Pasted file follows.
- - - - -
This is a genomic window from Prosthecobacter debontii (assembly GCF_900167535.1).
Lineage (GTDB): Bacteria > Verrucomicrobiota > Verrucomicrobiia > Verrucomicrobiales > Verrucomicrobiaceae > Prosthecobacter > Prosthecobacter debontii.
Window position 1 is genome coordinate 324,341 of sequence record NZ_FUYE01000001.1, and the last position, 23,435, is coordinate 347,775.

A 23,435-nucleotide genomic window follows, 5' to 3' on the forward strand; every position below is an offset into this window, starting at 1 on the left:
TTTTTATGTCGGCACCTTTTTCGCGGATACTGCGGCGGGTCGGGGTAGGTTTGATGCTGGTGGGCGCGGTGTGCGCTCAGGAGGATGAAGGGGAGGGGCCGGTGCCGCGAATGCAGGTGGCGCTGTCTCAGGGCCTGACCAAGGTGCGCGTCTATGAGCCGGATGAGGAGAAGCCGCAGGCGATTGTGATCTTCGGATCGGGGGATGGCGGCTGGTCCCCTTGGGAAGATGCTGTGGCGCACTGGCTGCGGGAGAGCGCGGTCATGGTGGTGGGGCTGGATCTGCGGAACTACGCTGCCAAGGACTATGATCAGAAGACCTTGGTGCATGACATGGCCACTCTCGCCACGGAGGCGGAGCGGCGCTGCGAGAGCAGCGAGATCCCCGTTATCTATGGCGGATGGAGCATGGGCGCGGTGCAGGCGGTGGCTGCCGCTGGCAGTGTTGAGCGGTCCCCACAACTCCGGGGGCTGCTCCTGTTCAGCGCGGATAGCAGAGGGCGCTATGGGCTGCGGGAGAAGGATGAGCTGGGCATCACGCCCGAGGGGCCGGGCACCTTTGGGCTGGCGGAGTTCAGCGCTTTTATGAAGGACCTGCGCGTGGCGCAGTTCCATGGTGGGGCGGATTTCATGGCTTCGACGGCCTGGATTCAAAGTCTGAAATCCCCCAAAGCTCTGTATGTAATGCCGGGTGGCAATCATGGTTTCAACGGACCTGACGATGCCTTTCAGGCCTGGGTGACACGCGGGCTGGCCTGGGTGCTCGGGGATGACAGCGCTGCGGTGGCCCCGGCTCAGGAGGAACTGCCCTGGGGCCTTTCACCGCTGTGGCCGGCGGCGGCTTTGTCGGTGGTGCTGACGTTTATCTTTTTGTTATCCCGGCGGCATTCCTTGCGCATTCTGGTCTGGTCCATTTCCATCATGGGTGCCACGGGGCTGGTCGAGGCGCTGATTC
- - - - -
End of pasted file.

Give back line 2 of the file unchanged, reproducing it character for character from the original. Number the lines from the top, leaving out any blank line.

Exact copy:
Lineage (GTDB): Bacteria > Verrucomicrobiota > Verrucomicrobiia > Verrucomicrobiales > Verrucomicrobiaceae > Prosthecobacter > Prosthecobacter debontii.